Zakat Foundation executive director Halil Demir [left] and Chicago Ald. Matt Martin (47).
As a result of the fall of Afghanistan to the Taliban, more than 100,000 brave Afghans who put their lives at risk to work with American military and civilian personnel need urgent resettlement. Expectations are that a minimum of 500 Afghan refugees will settle in our state, many of them in Chicagoland. We believe that the City of Chicago — its government, its people and its institutions — should embrace these refugees and take steps to ensure they receive the care, services and support they need.
Chicago is a city of immigrants. Over 500,000 Chicago residents are foreign born. We have successfully welcomed thousands of refugees and we are home to extraordinary emergency refugee resettlement agencies.
Many of the Afghans who will be coming to our area will be members of communities who were most at risk in their home country; those who worked directly with American service members, champions of human rights, ethnic and religious minorities, and women’s rights advocates.
For Chicagoans, this is an opportunity to live our values. To help those Afghans who have come to our city truly "yearning to breathe free."
Many members of the Chicago City Council have sent a letter directly to President Biden indicating their willingness to do what it takes — in partnership with the non-profit sector — to ensure we honor our commitment to these Afghans and make their resettlement a success.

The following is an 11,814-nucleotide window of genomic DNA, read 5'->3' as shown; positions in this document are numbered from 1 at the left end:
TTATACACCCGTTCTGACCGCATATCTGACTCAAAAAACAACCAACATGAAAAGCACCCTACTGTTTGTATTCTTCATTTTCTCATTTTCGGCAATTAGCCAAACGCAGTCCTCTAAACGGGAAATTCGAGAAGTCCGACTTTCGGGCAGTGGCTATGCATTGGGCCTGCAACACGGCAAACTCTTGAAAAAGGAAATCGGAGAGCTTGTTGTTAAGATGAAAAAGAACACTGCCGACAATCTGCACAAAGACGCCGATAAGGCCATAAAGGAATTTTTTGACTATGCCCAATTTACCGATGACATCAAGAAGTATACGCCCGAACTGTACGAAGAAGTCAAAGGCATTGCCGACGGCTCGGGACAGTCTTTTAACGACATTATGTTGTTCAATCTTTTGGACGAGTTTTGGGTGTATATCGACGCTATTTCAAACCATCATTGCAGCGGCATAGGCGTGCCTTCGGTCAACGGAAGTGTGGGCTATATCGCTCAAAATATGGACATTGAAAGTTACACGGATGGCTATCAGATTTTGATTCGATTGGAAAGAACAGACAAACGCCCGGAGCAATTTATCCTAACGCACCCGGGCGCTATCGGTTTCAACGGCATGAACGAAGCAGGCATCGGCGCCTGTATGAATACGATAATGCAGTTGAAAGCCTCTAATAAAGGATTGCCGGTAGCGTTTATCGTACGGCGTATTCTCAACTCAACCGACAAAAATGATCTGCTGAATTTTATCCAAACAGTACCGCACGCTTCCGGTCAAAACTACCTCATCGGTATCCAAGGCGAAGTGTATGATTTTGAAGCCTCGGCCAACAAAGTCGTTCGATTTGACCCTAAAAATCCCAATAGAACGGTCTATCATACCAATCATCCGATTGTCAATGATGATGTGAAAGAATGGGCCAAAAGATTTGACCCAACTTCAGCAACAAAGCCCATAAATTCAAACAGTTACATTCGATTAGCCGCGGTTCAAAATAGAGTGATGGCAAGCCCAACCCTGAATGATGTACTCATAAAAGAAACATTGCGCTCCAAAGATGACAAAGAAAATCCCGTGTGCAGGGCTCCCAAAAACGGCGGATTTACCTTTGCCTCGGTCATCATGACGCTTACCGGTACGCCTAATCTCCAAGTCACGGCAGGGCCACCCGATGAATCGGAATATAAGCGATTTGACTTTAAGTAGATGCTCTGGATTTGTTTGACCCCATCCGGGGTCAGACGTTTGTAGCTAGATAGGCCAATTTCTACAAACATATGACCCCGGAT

Our collective mission is more than simply welcoming the refugee seeking shelter, but to deliver families — intact — to resettlement locations and help people rebuild their lives so they can thrive. These supports include language services, health services, education and job training. Our neighbors in need should be given the tools they need to rebuild their lives so they can independently succeed and find happiness.
City leaders who have committed to welcoming Afghan refugees should make it simple for Chicagoans who wish to help to do so, whether through critical monetary donations or donations of supplies or services. Simple and streamlined websites and processes need to be set up to facilitate getting help deployed as quickly as possible.
City leaders must also work together to ensure that the federal funds available to resettle those in need actually make it to the Chicago organizations prepared and qualified to help. We all must call on the federal government to expedite the funds necessary to provide the services so critical to successful resettlement.
Among the most critical needs: Safe, clean, affordable housing, ensuring that there are adequate numbers of translators, and of course the most basic necessities: food, clothing, and hygiene products. Equally important, we cannot ignore the mental health needs of the newly arrived — many will have experienced unimaginable trauma and we must have the resources in place to address those needs as well. We need to also ensure that Chicago Public Schools has the funds necessary to properly serve newly arriving Afghan students.
As we contemplate the important work ahead of us, we cannot view resettlement as purely a logistical endeavor or a “numbers game.” It is so much more. We should look every Afghan refugee we meet in the eye and thank them for their bravery and tell them — more importantly show them — that we understand our moral obligation to them, to their safety, and to their successful resettlement.
We must never forget the human toll that action in Afghanistan has taken on them and their families. As Chicagoans we must do everything in our power to honor our commitment to Afghan refugees and welcome them as neighbors and valued members of our community.
Matt Martin is alderman of Chicago's 47th Ward.
Halil Demir is executive director of the Zakat Foundation.
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